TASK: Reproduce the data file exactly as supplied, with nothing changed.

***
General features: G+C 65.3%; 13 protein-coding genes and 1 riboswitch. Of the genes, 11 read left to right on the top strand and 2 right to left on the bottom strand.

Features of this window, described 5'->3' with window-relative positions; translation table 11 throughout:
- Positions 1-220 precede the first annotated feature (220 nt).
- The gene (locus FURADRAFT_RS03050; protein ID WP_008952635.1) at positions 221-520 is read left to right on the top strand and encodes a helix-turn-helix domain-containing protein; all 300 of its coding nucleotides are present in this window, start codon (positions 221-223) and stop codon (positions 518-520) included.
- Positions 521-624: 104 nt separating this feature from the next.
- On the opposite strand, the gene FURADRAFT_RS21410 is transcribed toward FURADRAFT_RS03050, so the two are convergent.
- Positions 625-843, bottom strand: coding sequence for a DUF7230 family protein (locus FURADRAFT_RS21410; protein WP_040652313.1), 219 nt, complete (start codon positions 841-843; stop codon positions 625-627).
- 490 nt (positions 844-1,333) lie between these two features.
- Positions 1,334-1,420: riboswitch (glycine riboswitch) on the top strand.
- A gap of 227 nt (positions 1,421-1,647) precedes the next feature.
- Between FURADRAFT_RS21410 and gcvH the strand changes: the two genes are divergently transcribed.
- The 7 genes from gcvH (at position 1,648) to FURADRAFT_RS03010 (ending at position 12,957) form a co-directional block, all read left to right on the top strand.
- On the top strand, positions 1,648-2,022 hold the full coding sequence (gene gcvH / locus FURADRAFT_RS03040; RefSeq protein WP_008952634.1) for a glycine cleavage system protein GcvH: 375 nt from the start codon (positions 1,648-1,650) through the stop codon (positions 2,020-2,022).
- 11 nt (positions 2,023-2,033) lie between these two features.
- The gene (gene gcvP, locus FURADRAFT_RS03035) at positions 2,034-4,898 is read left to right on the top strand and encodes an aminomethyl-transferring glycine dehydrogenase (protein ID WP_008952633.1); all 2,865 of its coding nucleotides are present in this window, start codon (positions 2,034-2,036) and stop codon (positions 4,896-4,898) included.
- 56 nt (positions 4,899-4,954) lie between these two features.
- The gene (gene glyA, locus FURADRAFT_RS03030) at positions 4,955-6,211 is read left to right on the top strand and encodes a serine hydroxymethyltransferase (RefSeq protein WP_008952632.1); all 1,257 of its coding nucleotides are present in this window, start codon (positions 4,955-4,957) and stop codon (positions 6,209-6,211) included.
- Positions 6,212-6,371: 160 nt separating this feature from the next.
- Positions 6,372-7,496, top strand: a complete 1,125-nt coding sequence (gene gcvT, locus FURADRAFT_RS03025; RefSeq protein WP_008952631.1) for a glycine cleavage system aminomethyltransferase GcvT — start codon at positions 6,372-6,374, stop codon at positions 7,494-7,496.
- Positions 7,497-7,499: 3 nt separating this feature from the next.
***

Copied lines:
General features: G+C 65.3%; 13 protein-coding genes and 1 riboswitch. Of the genes, 11 read left to right on the top strand and 2 right to left on the bottom strand.

Features of this window, described 5'->3' with window-relative positions; translation table 11 throughout:
- Positions 1-220 precede the first annotated feature (220 nt).
- The gene (locus FURADRAFT_RS03050; protein ID WP_008952635.1) at positions 221-520 is read left to right on the top strand and encodes a helix-turn-helix domain-containing protein; all 300 of its coding nucleotides are present in this window, start codon (positions 221-223) and stop codon (positions 518-520) included.
- Positions 521-624: 104 nt separating this feature from the next.
- On the opposite strand, the gene FURADRAFT_RS21410 is transcribed toward FURADRAFT_RS03050, so the two are convergent.
- Positions 625-843, bottom strand: coding sequence for a DUF7230 family protein (locus FURADRAFT_RS21410; protein WP_040652313.1), 219 nt, complete (start codon positions 841-843; stop codon positions 625-627).
- 490 nt (positions 844-1,333) lie between these two features.
- Positions 1,334-1,420: riboswitch (glycine riboswitch) on the top strand.
- A gap of 227 nt (positions 1,421-1,647) precedes the next feature.
- Between FURADRAFT_RS21410 and gcvH the strand changes: the two genes are divergently transcribed.
- The 7 genes from gcvH (at position 1,648) to FURADRAFT_RS03010 (ending at position 12,957) form a co-directional block, all read left to right on the top strand.
- On the top strand, positions 1,648-2,022 hold the full coding sequence (gene gcvH / locus FURADRAFT_RS03040; RefSeq protein WP_008952634.1) for a glycine cleavage system protein GcvH: 375 nt from the start codon (positions 1,648-1,650) through the stop codon (positions 2,020-2,022).
- 11 nt (positions 2,023-2,033) lie between these two features.
- The gene (gene gcvP, locus FURADRAFT_RS03035) at positions 2,034-4,898 is read left to right on the top strand and encodes an aminomethyl-transferring glycine dehydrogenase (protein ID WP_008952633.1); all 2,865 of its coding nucleotides are present in this window, start codon (positions 2,034-2,036) and stop codon (positions 4,896-4,898) included.
- 56 nt (positions 4,899-4,954) lie between these two features.
- The gene (gene glyA, locus FURADRAFT_RS03030) at positions 4,955-6,211 is read left to right on the top strand and encodes a serine hydroxymethyltransferase (RefSeq protein WP_008952632.1); all 1,257 of its coding nucleotides are present in this window, start codon (positions 4,955-4,957) and stop codon (positions 6,209-6,211) included.
- Positions 6,212-6,371: 160 nt separating this feature from the next.
- Positions 6,372-7,496, top strand: a complete 1,125-nt coding sequence (gene gcvT, locus FURADRAFT_RS03025; RefSeq protein WP_008952631.1) for a glycine cleavage system aminomethyltransferase GcvT — start codon at positions 6,372-6,374, stop codon at positions 7,494-7,496.
- Positions 7,497-7,499: 3 nt separating this feature from the next.